7. Deeper sigh. I write back: “I’m not trying to be difficult here, but looking for real help: Can you please advise on how long a taxpayer should wait on the city processing a check before I can assume that I need to take further action?” I write something angry, and then delete it, and go with this instead: “Is two months on par with the rest of the delays people are experiencing or does it seem like perhaps something is amiss?”

The answer: I understand, but I cannot give a time frame. Payments are processed through payment and processing.

8. Head explodes. I give up for a while.

9. Early September. Check has not been processed. I email again, mention that I’ve spoken to or written to about half a dozen people inside the Revenue Department over the summer, and that basically everyone told me to sit tight and wait … but five months on, I was pretty sure the check was lost, and that the City would eventually ding me for nonpayment. I’d prefer to not cancel the check and start over—that costs money—but would do so, if necessary. Would they please (please, please) advise?

The answer: We ask you forward the front and back copy of the check/s issued or any electronic payment confirmation information for review. If the payment was made thru money order you must place a tracer on the money order and forward results to our offices for further review and adjustment.

10. WTF. WTF. WTF.

11. I write back and tell them that while I did happen to take a picture of all four checks I sent last April—and had attached said photo, so they could see it—I didn’t take a photo of the back of the check. And of course, I don’t have a photo of the check from the bank BECAUSE THE CHECK HAS NOT BEEN PROCESSED. And the reason I haven’t already cancelled the payment is because that costs money, and because I can’t get anyone in Revenue who will tell me that’s what I should do. It seems apparent now that the check is lost. And no matter what happens, I would like NOT to be charged late fees for money I paid 6 months ago.

The answer: We have not received the 2019 SIT Return. If the check was not processed please place a stop payment on it and issue a new check. Once the check is processed and we receive a copy of the Stop Payment we will adjust the account.

12. Finally. I pay $25 to stop payment on the check. I keep the records.

13. I take my sweet time writing a new check, not feeling super enthused to send the city my money again. I do, though, write a new one and mail it off sometime around the end of 2020. This time, I send it certified.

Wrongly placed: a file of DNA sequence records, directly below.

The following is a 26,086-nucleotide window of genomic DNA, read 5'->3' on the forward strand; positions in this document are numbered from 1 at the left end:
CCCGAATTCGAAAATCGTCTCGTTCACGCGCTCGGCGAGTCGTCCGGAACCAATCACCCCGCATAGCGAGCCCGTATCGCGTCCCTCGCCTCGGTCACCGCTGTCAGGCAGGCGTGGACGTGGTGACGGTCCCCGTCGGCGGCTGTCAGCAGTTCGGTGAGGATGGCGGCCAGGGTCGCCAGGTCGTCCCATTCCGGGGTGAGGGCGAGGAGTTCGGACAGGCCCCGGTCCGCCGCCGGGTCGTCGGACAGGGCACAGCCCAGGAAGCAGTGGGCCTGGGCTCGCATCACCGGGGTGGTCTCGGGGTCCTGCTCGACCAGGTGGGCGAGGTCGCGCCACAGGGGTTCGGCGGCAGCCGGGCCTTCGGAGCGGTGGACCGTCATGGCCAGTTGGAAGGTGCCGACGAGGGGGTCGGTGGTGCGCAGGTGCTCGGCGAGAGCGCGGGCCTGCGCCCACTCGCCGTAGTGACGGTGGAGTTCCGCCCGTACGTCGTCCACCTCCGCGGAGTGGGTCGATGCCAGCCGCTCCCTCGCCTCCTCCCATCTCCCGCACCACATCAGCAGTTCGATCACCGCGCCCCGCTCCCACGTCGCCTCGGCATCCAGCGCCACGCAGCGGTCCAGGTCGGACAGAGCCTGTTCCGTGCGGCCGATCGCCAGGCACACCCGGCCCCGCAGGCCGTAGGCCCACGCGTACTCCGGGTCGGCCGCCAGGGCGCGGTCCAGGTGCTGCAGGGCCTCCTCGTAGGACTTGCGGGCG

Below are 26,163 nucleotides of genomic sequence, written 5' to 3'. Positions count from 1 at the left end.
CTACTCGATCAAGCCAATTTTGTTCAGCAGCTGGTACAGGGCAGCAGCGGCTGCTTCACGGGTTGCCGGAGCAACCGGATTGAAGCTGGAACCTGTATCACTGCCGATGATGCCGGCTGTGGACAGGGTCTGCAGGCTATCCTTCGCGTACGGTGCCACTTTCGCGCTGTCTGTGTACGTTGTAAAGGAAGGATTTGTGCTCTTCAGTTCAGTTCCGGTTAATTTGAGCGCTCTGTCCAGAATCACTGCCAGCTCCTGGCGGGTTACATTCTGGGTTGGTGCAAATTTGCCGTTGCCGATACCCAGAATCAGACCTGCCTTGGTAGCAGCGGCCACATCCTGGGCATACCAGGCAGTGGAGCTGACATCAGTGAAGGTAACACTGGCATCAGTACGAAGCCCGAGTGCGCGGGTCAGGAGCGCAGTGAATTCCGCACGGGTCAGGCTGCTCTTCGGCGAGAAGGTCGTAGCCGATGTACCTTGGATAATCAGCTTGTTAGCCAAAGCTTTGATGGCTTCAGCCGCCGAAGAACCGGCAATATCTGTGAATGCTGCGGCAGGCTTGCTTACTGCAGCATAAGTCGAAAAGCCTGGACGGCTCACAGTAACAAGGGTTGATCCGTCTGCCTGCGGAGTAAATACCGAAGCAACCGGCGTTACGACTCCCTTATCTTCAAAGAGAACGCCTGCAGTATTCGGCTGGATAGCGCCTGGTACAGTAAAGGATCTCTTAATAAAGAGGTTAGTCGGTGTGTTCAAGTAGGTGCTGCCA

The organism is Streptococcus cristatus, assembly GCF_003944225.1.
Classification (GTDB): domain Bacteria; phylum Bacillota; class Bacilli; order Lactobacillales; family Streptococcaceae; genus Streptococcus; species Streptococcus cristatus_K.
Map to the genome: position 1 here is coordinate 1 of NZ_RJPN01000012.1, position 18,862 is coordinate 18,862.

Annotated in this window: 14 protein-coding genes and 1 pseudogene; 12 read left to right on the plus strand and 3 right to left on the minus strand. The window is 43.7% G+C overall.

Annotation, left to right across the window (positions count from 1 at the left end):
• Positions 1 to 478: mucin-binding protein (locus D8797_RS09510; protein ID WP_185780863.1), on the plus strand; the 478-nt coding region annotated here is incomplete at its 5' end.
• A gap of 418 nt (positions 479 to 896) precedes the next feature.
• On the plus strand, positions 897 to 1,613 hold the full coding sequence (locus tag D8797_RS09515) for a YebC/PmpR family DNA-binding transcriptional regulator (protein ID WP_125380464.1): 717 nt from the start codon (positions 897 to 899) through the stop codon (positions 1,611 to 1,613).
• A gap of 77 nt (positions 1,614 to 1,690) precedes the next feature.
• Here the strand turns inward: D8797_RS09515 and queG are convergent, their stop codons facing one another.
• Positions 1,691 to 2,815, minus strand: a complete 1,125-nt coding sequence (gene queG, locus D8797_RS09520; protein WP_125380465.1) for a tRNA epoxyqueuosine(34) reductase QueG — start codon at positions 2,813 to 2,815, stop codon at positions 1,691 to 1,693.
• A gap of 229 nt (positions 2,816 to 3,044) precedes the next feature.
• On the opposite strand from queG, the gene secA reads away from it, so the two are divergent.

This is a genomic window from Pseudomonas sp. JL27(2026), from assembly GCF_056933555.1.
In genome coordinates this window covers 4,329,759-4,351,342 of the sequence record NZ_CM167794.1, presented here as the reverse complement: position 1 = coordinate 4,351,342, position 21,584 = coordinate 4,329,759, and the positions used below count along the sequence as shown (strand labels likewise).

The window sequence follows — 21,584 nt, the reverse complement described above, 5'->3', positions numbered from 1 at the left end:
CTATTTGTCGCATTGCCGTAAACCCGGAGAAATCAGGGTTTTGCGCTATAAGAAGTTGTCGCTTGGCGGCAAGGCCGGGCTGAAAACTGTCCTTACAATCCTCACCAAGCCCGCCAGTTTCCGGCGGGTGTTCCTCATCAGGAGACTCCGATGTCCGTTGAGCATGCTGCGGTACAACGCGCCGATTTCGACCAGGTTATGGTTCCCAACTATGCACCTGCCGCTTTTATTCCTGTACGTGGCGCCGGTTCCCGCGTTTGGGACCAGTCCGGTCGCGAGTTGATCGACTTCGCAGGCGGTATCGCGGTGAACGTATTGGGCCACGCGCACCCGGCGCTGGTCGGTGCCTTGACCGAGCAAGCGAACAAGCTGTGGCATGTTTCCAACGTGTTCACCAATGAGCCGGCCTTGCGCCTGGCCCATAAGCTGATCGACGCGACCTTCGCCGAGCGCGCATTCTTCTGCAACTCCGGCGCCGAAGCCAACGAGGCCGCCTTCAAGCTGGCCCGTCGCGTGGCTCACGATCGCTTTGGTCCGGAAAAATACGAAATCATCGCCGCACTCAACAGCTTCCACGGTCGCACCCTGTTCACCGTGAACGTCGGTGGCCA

14. End of January, the check is processed. We paid our taxes! Hallelujah! My husband and I high-five.

15. Fast-forward to early March. There’s some mail from the Revenue Department. It is … wait for it …a delinquent tax bill for the school-income tax. About $330, $104 of which is interest and $225, penalty.

16. Can we just move to another city?

17. Back to email my old frenemies at the Revenue Department: “Hi, it’s me again, you just sent us a bill, and so on, and so forth, and I have proof, and here are the pictures, and here is the stop-payment receipt, and I seriously cannot be expected to pay this bill, thank you so much.”

The answer: Thank you for sending the information. The interest/penalty was removed. No balance.

And, scene.

My takeaways

Time spent: A handful of hours, but months and months of mental energy.

Result: Eventual success in … paying my own taxes without being fined or penalized.

Final thoughts: Well, I don’t know if I’d deem this “a whole big drama” of the sort I was trying to avoid from the start, but it was a great deal more dramatic than I would prefer my tax-paying processes to be. And I’m not alone, here: Another editor here at The Citizen is working through a tax “misunderstanding” as I write this. Anecdotally, time-consuming tax drama in Philly is not a particularly rare occurrence, Covid times or no. In a city where we desperately need people to pay their taxes, we should focus on making that as easy and efficient as possible.

Lightning bolt rating: ⚡️½

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Photo: R. Nial Bradshaw/Flickr